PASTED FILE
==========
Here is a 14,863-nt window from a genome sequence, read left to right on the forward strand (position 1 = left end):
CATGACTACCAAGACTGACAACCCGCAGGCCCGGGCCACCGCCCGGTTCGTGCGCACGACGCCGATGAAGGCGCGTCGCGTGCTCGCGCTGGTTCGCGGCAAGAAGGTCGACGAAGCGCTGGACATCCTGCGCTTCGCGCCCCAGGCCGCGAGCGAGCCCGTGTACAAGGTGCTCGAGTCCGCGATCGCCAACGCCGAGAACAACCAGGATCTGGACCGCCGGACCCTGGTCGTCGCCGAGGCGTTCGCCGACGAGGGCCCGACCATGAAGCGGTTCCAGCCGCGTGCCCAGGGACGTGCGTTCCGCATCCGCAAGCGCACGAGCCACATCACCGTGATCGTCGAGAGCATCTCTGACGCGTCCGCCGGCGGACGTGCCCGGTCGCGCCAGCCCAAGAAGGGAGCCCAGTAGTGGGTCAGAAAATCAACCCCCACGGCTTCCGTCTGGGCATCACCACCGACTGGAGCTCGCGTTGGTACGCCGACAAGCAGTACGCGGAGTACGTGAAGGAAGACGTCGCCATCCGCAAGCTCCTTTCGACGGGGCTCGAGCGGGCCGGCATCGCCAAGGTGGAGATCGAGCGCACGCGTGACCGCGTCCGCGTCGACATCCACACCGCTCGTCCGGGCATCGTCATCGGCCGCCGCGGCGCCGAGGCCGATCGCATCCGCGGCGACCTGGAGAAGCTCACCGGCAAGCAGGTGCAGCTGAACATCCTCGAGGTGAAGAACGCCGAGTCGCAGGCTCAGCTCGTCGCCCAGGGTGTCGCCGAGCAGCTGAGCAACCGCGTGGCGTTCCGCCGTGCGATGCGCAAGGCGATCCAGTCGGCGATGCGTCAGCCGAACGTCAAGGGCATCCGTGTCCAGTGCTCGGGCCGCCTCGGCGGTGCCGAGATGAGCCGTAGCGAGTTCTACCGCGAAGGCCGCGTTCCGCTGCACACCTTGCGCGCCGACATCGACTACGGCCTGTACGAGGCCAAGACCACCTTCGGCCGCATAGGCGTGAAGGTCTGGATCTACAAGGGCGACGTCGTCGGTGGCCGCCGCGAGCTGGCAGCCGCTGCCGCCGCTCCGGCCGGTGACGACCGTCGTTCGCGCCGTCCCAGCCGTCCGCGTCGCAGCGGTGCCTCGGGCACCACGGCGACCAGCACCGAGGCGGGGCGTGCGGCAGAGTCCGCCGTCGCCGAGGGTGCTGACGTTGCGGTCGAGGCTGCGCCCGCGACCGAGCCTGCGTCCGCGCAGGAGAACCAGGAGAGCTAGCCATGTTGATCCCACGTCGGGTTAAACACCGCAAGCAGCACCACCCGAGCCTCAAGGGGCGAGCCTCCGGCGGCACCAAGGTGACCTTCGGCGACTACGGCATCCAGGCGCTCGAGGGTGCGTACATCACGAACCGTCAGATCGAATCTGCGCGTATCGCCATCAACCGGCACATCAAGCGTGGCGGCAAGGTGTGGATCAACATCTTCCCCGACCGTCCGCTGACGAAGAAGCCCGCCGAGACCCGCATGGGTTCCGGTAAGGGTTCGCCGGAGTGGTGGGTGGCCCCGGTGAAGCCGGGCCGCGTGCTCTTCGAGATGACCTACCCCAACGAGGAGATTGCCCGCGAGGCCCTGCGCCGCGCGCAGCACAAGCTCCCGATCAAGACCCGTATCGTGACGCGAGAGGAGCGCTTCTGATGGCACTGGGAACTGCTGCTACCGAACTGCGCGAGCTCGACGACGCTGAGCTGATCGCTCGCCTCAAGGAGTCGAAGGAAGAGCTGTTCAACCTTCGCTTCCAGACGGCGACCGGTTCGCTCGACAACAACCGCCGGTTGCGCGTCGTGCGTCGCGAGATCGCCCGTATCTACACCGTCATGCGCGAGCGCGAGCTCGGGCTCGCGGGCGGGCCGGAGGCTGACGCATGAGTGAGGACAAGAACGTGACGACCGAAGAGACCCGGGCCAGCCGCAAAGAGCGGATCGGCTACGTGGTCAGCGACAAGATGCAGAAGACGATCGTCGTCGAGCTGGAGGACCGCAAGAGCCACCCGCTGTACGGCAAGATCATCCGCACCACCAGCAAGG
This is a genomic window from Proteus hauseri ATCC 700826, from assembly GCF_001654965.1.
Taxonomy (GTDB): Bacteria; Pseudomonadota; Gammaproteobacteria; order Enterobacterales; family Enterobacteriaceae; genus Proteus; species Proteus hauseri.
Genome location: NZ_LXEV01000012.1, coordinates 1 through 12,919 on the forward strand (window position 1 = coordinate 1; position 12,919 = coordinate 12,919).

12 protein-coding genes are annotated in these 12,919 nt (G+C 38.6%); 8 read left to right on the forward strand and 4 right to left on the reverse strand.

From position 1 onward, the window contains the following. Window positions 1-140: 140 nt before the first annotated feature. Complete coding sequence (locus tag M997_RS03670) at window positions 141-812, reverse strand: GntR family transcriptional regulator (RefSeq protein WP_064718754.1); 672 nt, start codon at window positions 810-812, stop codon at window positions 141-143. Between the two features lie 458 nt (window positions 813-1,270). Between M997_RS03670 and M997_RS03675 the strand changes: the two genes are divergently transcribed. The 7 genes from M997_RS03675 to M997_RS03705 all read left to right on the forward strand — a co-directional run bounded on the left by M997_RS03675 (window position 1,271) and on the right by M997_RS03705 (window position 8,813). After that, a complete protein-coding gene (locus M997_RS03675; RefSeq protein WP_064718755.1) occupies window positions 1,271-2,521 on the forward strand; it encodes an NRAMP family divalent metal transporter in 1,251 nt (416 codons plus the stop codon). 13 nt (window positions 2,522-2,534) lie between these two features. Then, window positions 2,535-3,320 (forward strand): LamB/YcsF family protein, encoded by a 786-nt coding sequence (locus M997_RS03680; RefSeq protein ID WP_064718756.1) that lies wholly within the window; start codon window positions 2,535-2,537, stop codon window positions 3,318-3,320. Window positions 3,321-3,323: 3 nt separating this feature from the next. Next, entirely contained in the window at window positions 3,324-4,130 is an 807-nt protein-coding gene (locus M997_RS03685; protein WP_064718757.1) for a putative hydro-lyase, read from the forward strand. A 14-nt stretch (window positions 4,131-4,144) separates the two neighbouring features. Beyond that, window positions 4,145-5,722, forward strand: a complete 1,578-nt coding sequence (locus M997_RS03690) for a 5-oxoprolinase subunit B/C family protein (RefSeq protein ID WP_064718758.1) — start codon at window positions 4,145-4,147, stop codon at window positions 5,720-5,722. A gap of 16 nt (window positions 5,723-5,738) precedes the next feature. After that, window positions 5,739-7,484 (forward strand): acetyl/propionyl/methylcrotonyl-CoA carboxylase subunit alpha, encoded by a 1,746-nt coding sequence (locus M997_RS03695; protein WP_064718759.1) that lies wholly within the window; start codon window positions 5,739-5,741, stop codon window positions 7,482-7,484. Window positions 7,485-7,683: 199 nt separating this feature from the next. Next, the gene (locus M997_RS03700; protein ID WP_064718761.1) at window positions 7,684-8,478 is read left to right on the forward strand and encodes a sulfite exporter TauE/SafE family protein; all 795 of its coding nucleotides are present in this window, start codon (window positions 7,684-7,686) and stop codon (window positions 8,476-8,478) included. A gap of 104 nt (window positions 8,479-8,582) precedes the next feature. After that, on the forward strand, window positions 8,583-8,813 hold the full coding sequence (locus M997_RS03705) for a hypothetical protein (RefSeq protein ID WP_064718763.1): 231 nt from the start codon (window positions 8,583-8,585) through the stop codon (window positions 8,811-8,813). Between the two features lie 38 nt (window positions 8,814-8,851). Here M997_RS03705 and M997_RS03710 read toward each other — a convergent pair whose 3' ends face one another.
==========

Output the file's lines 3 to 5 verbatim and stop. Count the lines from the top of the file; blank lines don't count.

This is a genomic window from Proteus hauseri ATCC 700826, from assembly GCF_001654965.1.
Taxonomy (GTDB): Bacteria; Pseudomonadota; Gammaproteobacteria; order Enterobacterales; family Enterobacteriaceae; genus Proteus; species Proteus hauseri.
Genome location: NZ_LXEV01000012.1, coordinates 1 through 12,919 on the forward strand (window position 1 = coordinate 1; position 12,919 = coordinate 12,919).